The lamb, left on its own as Jim carries the ewe over to the yards, tries to stagger to its feet. Its swollen white face is covered in blood. It bleats pitifully. I will use the ewe to put a strong lamb on − her colostrum is valuable. But for now we let her recover from her ordeal. She pulls at the grass in the yard seemingly oblivious to her trauma. I envy her forgetting.
“Bloody crows,” Jim mutters. He picks the bleating lamb up and opens its mouth. “The bastards have ruined his tongue. He’ll never be able to suck.”
As he says this, the lamb finds one of Jim’s thick fingers and sucks as if its life depended on it, which it does.
I carry it and another orphan lamb across to the house and put them in the lamb box by the fire. The lamb with no eye and a ripped tongue sucks strongly. The other one, who is bigger, sucks for a few gulps and then gives up. I pour some milk down its throat. The next morning I have one live lamb and one dead one. The maimed lamb holds up its head. Bleats at me from the box. It’s comical and it’s determined. There is so much death around that I think the little blighter deserves a try.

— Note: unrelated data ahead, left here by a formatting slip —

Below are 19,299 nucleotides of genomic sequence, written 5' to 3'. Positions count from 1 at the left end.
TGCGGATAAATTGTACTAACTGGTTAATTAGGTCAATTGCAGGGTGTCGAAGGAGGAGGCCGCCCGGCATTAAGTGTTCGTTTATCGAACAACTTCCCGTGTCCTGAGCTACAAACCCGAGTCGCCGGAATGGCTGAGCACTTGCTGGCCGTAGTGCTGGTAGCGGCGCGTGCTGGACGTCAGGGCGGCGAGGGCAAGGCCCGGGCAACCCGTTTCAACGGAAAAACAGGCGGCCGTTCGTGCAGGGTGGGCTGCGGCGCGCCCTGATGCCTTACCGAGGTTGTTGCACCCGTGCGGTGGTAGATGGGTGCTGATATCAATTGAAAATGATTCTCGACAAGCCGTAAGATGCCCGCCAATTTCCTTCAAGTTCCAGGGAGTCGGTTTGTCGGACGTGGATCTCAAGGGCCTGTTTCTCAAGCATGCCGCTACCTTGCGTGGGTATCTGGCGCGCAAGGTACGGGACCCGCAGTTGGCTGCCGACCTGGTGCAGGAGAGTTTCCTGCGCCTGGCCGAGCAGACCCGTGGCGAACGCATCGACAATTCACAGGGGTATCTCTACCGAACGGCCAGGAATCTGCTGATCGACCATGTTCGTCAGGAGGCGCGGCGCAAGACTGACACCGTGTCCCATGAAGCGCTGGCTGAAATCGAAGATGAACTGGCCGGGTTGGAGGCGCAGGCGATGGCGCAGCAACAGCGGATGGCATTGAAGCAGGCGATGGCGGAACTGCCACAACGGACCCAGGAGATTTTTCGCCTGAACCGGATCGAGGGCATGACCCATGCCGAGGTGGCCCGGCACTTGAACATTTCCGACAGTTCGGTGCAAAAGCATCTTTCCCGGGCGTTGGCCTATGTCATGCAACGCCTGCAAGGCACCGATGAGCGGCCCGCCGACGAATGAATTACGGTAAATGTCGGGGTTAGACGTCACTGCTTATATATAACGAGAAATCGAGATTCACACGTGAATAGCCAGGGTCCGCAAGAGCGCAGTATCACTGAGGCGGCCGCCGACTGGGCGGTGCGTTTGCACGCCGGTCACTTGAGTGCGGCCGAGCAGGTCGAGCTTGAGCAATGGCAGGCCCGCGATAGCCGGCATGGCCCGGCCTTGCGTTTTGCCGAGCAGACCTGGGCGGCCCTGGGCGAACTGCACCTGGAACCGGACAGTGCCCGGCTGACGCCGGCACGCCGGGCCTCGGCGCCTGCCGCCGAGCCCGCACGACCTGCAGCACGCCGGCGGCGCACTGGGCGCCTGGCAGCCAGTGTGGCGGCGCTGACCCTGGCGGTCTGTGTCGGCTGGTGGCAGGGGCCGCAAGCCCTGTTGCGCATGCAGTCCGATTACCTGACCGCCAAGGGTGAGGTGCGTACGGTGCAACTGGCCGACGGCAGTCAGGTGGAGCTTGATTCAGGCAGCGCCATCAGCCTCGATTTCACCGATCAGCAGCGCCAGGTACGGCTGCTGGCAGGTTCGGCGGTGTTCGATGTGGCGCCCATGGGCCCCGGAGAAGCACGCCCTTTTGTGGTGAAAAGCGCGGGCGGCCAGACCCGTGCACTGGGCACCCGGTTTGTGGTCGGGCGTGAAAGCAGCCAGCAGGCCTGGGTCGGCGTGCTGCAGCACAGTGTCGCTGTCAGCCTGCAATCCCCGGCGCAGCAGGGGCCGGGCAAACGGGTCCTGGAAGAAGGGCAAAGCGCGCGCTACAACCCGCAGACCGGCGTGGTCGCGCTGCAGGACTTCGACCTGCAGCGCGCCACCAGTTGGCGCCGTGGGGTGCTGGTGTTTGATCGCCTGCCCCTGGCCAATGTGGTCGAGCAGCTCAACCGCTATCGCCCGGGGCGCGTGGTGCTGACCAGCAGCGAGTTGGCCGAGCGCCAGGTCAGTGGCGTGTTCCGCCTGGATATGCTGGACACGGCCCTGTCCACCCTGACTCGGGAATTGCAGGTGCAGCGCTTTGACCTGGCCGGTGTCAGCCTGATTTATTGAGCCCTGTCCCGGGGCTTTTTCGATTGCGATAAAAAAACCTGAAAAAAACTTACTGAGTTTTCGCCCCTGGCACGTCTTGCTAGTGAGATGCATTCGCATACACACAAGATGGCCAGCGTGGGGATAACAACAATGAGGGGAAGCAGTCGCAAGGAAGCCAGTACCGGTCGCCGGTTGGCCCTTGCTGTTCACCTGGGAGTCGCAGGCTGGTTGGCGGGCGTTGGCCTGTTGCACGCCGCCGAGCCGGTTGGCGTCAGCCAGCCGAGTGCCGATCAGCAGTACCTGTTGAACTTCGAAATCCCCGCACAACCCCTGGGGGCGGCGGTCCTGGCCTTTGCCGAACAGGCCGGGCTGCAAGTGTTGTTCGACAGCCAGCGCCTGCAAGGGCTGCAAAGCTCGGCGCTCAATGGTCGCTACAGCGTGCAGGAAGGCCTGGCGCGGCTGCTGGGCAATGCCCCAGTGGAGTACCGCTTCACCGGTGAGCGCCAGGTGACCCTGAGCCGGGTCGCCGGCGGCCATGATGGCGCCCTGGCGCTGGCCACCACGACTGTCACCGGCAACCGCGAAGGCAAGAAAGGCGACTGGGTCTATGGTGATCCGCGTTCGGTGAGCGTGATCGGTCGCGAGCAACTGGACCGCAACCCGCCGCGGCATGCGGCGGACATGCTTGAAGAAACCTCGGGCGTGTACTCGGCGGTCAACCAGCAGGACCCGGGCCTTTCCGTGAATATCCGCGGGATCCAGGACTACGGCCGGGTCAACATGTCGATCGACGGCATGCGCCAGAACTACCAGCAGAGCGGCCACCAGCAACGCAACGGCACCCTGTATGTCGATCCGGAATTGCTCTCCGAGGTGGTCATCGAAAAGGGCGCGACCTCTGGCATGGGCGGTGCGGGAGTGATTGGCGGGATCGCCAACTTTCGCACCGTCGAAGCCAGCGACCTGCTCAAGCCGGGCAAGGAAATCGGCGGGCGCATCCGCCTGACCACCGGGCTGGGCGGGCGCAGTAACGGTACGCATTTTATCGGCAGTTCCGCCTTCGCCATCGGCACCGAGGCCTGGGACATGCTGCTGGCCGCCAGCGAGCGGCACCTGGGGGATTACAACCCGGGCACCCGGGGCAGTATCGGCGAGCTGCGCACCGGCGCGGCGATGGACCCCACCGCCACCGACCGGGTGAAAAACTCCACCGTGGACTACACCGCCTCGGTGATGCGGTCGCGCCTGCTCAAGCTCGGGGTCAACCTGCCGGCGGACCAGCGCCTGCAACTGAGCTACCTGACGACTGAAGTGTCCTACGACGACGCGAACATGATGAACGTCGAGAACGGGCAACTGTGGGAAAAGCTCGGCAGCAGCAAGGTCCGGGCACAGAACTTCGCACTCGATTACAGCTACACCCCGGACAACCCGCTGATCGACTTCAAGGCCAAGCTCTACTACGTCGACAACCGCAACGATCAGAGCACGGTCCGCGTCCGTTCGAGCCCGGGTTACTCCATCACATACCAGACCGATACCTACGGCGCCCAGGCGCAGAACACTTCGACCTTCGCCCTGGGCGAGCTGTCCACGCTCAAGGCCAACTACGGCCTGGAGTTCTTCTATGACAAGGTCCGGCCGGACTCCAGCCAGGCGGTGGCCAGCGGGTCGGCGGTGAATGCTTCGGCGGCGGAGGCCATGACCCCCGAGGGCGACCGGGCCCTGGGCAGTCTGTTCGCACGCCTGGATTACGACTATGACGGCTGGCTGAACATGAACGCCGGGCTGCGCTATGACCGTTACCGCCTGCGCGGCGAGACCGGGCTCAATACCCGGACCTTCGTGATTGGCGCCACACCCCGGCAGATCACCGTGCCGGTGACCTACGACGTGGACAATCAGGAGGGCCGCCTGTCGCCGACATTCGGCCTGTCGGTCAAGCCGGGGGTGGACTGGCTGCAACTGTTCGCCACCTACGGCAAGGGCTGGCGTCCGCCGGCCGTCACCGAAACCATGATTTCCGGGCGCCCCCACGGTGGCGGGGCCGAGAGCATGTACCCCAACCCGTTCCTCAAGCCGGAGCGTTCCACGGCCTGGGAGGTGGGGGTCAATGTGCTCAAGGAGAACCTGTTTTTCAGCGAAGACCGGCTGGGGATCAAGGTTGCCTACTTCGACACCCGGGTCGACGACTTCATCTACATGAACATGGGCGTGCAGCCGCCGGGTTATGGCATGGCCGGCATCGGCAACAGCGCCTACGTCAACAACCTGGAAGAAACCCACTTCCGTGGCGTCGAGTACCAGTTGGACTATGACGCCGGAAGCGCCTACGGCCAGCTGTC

In the heart of the hospice a family gathers. Not ours. These people are loud. They hug each other and take turns sitting in the room with their loved one and weeping in the cafe. There are many of them. On my way to make another cup of tea I move around them. They are like rocks in a river; they cling to each other and sob while the rest of the hospice gets on with its day. I’m quietly jealous. I wish there were more of us. I wish for this big, noisy, grief-stricken family.
I return to my father’s room and while he sleeps I pick up my embroidery and sip my tea. Outside his room I can hear “Happy Birthday” sung in crazy abandonment on the doorstep of death and grief. I hate the politeness that keeps me quiet, keeps me from keening loudly when I leave his room, keeps me from wringing my hands and tearing my hair. Keeps me from calling people, telling them to come, to be here. In the room beyond in a moment of quiet I hear the precious laboured breathing. The corridors are thick with grief. My father’s room is quiet. Notices plaster his door warning visitors not to enter.
When I pass through the hospice I don’t avoid the family; instead, I move through their centre. I hope their tears and snot stick to me.
The end of the day means I can walk again. Walking makes me invisible, unobserved. The moment I leave the hospice I cease to be the daughter, the troublemaker.